INTELLECTUAL PROPERTY RIGHTS AND THE RUSSIA-UKRAINE WAR
FIVE MONTHS INTO THE WAR: A REVIEW OF NEW LEGAL AND IP POLICY DEVELOPMENTS
July 1, 2022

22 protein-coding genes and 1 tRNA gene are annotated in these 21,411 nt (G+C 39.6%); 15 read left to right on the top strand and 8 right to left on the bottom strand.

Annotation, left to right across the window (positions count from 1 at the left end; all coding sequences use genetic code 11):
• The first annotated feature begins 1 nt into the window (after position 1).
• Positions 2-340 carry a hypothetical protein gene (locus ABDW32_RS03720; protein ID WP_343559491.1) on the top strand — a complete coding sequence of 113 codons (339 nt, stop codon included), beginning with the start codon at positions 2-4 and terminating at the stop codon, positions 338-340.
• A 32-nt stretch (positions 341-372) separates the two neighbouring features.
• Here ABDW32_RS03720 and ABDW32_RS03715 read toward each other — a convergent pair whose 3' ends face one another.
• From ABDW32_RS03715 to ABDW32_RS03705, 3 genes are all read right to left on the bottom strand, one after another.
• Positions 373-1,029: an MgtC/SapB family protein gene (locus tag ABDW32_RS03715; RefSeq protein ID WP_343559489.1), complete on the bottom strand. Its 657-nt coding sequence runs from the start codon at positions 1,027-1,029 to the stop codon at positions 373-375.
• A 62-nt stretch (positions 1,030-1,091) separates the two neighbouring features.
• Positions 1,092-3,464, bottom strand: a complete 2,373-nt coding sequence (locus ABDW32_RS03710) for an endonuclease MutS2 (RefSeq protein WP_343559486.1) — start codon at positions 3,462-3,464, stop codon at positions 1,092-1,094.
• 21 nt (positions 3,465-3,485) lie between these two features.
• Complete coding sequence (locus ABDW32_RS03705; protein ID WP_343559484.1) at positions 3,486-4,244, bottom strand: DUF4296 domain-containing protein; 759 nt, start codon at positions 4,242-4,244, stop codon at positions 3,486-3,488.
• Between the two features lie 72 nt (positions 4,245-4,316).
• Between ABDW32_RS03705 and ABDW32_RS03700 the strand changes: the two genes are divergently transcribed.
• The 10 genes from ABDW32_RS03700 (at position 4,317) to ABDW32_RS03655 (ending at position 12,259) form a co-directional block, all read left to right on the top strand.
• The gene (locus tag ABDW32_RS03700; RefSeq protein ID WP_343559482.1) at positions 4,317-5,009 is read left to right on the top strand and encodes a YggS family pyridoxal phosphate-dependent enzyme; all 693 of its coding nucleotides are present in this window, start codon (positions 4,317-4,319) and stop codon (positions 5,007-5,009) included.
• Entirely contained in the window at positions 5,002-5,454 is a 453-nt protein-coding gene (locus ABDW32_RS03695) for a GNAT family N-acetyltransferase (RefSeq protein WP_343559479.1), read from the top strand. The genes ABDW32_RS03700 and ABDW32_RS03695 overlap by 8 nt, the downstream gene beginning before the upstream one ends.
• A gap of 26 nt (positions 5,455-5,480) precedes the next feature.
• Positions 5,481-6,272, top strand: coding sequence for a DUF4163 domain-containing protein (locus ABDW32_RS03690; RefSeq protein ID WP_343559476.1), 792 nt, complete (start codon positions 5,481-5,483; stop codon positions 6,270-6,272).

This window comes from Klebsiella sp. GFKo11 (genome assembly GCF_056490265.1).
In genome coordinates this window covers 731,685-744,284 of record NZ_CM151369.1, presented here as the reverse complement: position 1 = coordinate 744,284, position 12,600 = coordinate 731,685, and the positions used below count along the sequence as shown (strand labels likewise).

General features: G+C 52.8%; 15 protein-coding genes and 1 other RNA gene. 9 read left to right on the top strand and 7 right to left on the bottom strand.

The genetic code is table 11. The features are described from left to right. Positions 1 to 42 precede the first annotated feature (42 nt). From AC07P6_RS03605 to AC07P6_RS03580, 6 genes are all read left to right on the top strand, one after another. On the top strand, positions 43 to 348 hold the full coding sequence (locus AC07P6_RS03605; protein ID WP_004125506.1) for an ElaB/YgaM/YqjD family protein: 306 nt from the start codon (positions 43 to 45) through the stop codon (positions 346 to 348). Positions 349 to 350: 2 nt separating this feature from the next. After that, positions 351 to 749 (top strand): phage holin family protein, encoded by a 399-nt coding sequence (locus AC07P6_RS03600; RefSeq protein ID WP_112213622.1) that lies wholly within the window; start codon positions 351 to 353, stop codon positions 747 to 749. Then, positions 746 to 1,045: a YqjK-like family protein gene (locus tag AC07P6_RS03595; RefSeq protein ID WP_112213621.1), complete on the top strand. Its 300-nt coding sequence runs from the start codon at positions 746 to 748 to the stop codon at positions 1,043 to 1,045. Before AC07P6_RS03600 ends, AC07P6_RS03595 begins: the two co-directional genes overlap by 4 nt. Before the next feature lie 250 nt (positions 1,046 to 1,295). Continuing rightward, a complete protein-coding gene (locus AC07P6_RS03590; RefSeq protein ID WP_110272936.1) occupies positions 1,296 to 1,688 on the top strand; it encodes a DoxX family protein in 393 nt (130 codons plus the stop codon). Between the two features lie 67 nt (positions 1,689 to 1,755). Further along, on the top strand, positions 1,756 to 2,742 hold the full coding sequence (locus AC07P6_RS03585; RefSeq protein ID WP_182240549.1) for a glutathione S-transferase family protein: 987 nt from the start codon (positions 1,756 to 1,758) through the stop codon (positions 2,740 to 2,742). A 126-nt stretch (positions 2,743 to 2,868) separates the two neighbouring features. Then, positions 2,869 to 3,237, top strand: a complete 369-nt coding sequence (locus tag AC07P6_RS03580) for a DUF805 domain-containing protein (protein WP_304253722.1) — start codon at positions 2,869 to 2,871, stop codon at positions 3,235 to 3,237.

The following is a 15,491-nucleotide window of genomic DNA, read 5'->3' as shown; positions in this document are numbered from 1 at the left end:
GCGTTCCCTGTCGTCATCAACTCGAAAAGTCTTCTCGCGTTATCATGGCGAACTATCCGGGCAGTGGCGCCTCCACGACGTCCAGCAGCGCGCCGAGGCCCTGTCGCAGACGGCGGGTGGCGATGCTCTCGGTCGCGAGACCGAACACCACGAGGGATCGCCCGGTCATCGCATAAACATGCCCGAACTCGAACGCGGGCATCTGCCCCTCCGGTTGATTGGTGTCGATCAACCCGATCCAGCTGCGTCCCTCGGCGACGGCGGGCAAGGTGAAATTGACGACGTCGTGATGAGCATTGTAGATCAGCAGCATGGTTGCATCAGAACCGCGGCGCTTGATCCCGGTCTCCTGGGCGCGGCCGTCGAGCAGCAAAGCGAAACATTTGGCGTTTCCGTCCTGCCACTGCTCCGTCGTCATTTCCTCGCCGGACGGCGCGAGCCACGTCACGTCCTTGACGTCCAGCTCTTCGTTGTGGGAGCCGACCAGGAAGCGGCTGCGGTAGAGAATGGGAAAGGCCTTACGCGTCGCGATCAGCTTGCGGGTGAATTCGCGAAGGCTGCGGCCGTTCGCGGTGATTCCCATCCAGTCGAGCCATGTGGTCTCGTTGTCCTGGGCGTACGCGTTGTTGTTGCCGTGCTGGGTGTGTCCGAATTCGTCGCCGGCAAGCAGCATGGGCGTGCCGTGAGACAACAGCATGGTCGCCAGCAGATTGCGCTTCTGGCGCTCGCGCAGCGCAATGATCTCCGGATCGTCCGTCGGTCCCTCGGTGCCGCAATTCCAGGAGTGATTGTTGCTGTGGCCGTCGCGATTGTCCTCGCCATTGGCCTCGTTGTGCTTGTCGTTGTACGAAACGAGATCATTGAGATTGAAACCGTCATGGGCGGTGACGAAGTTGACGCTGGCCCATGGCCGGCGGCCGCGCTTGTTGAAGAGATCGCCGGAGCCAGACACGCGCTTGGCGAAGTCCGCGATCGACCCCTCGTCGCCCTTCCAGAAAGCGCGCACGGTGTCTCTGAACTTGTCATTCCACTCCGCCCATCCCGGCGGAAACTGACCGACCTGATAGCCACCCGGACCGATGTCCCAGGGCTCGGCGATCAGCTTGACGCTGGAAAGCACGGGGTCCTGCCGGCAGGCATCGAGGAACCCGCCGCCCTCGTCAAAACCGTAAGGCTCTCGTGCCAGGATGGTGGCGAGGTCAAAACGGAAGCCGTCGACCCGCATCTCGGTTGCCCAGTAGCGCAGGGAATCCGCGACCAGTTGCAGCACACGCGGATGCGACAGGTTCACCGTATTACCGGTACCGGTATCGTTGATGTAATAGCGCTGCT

When it had been suggested to me that I author a regular column on IP and the war in Ukraine, I had some reservations. The situation is still fluid, and as I write this article, it is clear to me that at least some of the information in it will become stale by the time of publication. That said, some of it will not, and that is as good a reason as any to keep writing. A fair amount has been written on this topic already, and the Summer 2022 issue of New Matter contains excellent articles on the then-current situation (Russia Permits Uncompensated Use of Certain Patents and Future of Russian Patents, by the IP Section’s Ben Borson; and What’s Happening in Russia – Should IP Rightsholders Be Concerned, by two very knowledgeable Finnish IP attorneys). Accordingly, I will mention some of the developments discussed in greater detail in those articles only in passing and will focus on new technical developments. In addition, I will share a few personal insights, given my potentially unique vantage point, as an IP attorney and a native of Kyiv, Ukraine. That said, please appreciate that my goal in writing this column is to inform and not to editorialize. Lastly, as I write this article, I hope that it will be my last on this topic, meaning that by the time the next article is due at New Matter, the war is over, and we are back to normal. Unfortunately, five months into the war, with no end in sight, you, the reader, should expect the next installment in the next issue of New Matter, with the unavoidable lag, but with useful information as well.